Has higher education crossed the thin blue line? Chris Bunting investigates the UK's first BSc in policing, while Liz Doig visits Bramshill's international training facility
About 30 uniformed men stride out of a seminar room into stifling mid-summer heat, debating the implications of their morning's lectures as they almost march towards lunch.
In the short time it takes to get between lecture and refectory, points of law have been clarified and scenarios from participating officers' forces are already being discussed.
Adam Speker - a barrister specialising in media law, and a guest lecturer on the human rights course at Bramshill National Police Training College - barely has time to stab a piece of lettuce with his fork before a railway police officer is seeking his advice about whether witnesses have qualified privilege to speak freely at interview.
"Increasingly," the officer says, "I'm getting people I've had in for questioning, but not actually charged, threatening to sue witnesses for defamation."
Lunch still untouched, Speker confirms that witnesses do indeed have qualified privilege - the right to speak freely without fear of court action for libel or slander. "Human rights legislation does not prevent lawful investigation of a person," he says.
Training in human rights is one of the many areas in which the college has gained international recognition.
The purpose of Speker's one-day seminar is to update senior officers on how the European Convention on Human Rights affects British policing. The broader aims of Bramshill's human rights unit, which is responsible for the seminar, is to establish a framework for a "human rights culture" within Britain's public-service sector, as well as police forces around the world. The subject, therefore, forms part of many of the courses run by the different faculties at Bramshill.
Peter Villiers, head of the unit, says it is particularly pertinent in Britain now that human rights legislation is incorporated into UK law. He calls the Human Rights Act "a subtle piece of parliamentary drafting. Only time is going to tell us how the legislation will work in the field, but we still need to examine its impact on police policy and practice."
A related area of study at the college is research into police leadership, which seeks to establish a philosophical framework for the role of police in society.
"We had a delegation of Spanish police officers who wanted to take these ideas back and make them part of the reform programme in Spain," says Rob Adlam, a specialist in the area.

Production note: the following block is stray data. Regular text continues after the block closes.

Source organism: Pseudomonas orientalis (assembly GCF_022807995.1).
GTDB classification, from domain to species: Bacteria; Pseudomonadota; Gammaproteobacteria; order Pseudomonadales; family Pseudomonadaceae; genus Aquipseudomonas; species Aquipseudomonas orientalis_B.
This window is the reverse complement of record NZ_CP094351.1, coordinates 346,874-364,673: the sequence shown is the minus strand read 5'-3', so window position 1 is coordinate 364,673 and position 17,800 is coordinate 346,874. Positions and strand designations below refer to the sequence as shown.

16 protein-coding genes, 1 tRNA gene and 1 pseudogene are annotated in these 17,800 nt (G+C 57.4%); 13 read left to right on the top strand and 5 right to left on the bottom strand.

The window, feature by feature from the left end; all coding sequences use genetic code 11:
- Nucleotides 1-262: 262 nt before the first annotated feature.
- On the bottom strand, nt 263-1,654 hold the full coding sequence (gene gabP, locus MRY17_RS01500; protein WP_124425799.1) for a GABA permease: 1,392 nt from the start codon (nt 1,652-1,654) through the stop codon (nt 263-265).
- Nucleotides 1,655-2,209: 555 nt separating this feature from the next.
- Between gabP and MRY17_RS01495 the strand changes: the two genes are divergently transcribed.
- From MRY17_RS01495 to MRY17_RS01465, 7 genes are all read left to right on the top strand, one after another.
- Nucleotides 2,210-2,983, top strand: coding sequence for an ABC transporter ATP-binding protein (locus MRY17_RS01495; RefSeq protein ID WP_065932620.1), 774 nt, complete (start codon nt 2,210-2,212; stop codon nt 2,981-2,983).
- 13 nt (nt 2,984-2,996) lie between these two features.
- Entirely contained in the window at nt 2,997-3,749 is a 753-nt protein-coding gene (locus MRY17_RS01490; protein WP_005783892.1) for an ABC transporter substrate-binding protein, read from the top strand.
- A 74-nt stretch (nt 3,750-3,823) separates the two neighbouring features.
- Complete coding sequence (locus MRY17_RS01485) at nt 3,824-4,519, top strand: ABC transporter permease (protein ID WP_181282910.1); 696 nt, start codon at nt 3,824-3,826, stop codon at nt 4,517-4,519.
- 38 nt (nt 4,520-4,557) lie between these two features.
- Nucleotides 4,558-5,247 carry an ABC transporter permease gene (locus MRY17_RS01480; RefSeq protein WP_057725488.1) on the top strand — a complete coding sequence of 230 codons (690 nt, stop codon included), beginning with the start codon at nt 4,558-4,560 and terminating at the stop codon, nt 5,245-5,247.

Bramshill is surrounded by glorious Hampshire countryside. Its centrepiece is the oak-panelled - and reputedly haunted - 16th-Century Bramshill House, which is used for lectures and administration.
The private roads through the campus have signs to warn drivers of ducks crossing, and its tiny chapel has even been known to host a police wedding or two.
The site provides training for all ranks of police officer. The classrooms for rookie police officers are visible by the rows of primary school-type coat pegs fixed outside them that, instead of pump bags and anoraks, support neatly placed fluorescent bibs, hats and helmets.
It must present an awesome spectacle for the hundreds of international police officers who take part in courses and seminars at the college every year.
Since 1970, more than 1,000 high-ranking police officers from 83 countries have attended Bramshill's International Commanders' Programme (ICP) and the manor house is liberally decorated with gifts from their home countries.
The course, run by the college's new international faculty, takes in students three times a year and is accredited by the Scarman Centre for the Study of Public Order at Leicester University.
Successful participants are awarded the University of Leicester Postgraduate Certificate in Criminal Justice and Police Management.
Senior officers can also opt to extend their studies to take a masters degree - either an MSc in subjects including the study of security management, or an MA in specialist areas such as criminology, public order and comparative policing and social conflict.
Sue Roberts, head of the international faculty, says: "The ICP is seen as the international leader in the provision of management and operational command skills training for senior police officers throughout the world."